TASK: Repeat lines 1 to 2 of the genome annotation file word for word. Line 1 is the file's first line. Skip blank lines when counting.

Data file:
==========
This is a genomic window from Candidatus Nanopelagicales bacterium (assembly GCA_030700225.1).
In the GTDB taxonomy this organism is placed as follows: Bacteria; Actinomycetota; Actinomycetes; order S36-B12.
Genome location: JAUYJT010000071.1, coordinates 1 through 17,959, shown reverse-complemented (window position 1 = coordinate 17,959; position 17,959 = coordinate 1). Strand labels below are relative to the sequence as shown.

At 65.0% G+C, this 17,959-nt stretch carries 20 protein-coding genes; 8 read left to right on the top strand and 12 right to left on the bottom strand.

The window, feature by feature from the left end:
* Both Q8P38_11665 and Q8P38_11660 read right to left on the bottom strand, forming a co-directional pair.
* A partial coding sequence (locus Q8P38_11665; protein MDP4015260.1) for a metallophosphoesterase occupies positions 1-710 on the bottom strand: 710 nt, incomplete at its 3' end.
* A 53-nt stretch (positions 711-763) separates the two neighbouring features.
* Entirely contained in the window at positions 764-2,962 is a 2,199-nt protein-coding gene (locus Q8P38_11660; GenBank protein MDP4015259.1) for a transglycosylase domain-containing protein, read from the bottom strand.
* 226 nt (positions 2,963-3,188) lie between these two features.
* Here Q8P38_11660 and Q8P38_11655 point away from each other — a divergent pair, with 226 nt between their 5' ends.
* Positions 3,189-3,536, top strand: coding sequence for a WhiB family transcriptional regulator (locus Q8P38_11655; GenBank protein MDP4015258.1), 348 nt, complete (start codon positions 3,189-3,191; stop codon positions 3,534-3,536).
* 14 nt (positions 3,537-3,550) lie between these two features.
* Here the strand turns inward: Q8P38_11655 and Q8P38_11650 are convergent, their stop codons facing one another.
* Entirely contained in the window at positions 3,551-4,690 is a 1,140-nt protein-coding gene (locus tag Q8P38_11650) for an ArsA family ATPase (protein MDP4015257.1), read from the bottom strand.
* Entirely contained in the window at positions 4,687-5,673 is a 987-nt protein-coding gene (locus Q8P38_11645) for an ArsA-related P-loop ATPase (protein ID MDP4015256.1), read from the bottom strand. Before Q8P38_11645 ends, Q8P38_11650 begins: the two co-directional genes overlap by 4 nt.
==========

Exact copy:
This is a genomic window from Candidatus Nanopelagicales bacterium (assembly GCA_030700225.1).
In the GTDB taxonomy this organism is placed as follows: Bacteria; Actinomycetota; Actinomycetes; order S36-B12.